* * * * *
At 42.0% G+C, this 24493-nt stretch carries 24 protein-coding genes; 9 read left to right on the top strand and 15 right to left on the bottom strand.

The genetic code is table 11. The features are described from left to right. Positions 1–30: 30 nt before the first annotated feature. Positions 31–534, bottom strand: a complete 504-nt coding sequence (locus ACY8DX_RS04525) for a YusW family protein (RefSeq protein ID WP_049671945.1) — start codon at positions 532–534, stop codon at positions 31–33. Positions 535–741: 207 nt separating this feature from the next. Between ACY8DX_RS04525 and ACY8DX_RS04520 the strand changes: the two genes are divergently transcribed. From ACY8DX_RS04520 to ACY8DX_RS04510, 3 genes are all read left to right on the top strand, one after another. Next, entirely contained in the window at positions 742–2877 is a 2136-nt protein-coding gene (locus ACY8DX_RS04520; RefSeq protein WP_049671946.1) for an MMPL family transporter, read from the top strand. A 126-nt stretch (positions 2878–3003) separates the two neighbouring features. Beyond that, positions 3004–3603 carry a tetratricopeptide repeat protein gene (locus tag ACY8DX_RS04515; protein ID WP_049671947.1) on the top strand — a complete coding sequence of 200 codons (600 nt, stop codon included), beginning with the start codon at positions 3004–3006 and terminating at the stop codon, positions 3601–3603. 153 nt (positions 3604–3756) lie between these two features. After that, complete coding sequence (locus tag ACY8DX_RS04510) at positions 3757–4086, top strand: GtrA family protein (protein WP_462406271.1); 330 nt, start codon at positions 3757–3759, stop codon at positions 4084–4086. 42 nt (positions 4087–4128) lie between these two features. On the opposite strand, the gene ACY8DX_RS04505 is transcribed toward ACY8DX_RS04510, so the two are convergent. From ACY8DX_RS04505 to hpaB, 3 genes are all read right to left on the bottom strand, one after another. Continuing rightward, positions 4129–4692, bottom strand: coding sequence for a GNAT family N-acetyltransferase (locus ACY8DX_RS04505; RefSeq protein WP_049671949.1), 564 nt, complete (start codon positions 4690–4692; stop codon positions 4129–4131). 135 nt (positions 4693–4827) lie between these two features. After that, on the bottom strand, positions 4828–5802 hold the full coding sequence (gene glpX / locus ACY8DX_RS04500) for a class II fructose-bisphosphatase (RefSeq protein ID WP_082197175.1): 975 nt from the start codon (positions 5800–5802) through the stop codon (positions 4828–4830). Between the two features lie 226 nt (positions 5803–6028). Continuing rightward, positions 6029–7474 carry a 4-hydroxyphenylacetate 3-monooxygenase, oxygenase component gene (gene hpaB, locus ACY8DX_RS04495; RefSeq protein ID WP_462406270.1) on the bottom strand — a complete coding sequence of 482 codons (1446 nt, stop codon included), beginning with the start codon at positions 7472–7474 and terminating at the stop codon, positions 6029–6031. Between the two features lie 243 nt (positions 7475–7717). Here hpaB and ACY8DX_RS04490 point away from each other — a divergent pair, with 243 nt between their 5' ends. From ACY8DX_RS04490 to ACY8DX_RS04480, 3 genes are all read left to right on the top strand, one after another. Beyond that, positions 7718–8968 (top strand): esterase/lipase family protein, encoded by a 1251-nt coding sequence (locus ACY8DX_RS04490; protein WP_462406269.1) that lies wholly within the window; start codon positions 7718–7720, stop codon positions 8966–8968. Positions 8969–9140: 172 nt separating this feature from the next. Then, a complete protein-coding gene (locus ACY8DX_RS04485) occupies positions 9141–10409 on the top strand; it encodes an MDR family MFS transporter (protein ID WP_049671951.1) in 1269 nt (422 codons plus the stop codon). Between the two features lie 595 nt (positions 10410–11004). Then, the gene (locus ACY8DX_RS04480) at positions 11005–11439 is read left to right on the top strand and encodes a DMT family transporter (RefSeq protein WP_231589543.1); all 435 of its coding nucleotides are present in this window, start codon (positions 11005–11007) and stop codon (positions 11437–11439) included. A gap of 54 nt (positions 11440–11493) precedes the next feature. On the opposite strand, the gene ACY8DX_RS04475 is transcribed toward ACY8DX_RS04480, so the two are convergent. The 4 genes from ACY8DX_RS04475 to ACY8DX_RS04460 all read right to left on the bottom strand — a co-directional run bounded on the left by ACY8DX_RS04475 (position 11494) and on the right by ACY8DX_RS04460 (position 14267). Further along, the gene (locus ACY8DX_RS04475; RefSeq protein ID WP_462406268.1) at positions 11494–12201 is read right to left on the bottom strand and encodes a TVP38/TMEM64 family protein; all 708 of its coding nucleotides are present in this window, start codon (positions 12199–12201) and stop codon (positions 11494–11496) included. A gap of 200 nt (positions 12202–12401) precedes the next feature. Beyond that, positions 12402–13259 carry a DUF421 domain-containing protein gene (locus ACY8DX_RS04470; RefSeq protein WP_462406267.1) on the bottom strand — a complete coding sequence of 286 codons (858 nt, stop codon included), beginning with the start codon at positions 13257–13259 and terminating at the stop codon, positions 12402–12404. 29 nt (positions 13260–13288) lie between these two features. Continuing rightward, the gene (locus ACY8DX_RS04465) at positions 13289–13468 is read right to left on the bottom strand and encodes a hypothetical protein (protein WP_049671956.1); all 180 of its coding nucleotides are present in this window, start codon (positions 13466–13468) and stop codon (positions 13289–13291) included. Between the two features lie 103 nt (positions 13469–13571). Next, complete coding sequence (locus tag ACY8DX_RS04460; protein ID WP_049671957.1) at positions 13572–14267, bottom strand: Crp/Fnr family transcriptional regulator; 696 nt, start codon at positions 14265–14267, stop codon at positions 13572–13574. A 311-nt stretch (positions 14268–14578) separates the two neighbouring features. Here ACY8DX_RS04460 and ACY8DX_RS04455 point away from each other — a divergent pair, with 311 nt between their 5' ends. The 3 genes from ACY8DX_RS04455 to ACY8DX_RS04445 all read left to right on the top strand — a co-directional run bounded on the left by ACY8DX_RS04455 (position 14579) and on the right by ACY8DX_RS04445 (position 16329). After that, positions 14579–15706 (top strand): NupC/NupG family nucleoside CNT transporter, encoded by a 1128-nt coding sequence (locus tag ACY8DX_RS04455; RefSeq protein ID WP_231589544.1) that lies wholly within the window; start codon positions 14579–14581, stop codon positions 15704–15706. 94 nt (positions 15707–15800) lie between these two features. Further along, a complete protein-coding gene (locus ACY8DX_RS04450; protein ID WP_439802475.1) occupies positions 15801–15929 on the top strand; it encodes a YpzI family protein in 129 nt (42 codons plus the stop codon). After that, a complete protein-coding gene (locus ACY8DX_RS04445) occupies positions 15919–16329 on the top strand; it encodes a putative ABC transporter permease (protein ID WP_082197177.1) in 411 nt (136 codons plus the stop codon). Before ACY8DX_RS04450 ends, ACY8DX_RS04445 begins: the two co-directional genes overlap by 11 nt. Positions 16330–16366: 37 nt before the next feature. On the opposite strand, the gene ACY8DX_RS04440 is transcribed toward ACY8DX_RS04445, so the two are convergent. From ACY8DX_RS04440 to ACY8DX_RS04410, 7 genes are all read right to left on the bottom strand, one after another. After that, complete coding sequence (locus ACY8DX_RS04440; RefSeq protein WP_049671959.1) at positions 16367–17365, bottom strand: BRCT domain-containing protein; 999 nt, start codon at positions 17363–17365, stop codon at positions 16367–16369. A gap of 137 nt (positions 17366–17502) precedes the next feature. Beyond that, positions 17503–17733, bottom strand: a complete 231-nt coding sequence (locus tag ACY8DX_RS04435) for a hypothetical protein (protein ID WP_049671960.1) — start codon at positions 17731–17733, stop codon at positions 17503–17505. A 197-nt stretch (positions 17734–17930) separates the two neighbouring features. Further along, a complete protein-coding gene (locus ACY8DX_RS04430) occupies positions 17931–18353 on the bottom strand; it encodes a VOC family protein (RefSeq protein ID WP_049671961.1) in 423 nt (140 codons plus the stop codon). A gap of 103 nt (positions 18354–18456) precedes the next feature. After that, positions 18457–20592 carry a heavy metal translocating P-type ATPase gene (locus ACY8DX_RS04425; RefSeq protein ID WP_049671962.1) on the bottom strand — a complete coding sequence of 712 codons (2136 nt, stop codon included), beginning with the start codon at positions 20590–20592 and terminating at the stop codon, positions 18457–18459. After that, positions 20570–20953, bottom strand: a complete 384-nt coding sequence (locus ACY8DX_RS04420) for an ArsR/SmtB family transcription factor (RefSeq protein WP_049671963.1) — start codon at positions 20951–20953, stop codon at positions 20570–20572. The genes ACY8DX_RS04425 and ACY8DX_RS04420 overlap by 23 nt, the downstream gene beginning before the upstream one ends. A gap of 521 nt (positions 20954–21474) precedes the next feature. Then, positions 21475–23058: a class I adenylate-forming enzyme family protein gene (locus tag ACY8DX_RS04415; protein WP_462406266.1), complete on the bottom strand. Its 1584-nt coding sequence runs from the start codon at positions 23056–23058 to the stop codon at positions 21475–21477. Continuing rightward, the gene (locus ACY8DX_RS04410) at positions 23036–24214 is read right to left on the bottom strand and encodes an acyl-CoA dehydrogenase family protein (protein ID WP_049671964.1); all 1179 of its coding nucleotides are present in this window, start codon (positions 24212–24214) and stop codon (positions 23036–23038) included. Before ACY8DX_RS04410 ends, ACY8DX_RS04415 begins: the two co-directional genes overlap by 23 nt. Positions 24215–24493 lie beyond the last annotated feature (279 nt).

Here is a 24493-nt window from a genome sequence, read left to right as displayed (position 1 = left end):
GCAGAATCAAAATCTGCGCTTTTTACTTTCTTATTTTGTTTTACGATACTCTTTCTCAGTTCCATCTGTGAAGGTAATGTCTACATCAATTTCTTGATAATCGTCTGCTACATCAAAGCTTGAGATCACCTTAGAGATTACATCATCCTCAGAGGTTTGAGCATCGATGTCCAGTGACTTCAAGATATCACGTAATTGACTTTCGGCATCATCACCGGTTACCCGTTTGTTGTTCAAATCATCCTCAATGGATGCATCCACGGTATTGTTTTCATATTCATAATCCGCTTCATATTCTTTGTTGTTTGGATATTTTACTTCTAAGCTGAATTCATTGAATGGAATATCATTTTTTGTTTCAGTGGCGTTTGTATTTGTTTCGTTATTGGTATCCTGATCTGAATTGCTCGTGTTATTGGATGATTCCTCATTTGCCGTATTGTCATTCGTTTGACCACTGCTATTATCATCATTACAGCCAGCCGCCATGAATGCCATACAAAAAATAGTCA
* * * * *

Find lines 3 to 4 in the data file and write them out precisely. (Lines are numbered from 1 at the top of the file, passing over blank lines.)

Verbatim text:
Here is a 24493-nt window from a genome sequence, read left to right as displayed (position 1 = left end):
GCAGAATCAAAATCTGCGCTTTTTACTTTCTTATTTTGTTTTACGATACTCTTTCTCAGTTCCATCTGTGAAGGTAATGTCTACATCAATTTCTTGATAATCGTCTGCTACATCAAAGCTTGAGATCACCTTAGAGATTACATCATCCTCAGAGGTTTGAGCATCGATGTCCAGTGACTTCAAGATATCACGTAATTGACTTTCGGCATCATCACCGGTTACCCGTTTGTTGTTCAAATCATCCTCAATGGATGCATCCACGGTATTGTTTTCATATTCATAATCCGCTTCATATTCTTTGTTGTTTGGATATTTTACTTCTAAGCTGAATTCATTGAATGGAATATCATTTTTTGTTTCAGTGGCGTTTGTATTTGTTTCGTTATTGGTATCCTGATCTGAATTGCTCGTGTTATTGGATGATTCCTCATTTGCCGTATTGTCATTCGTTTGACCACTGCTATTATCATCATTACAGCCAGCCGCCATGAATGCCATACAAAAAATAGTCA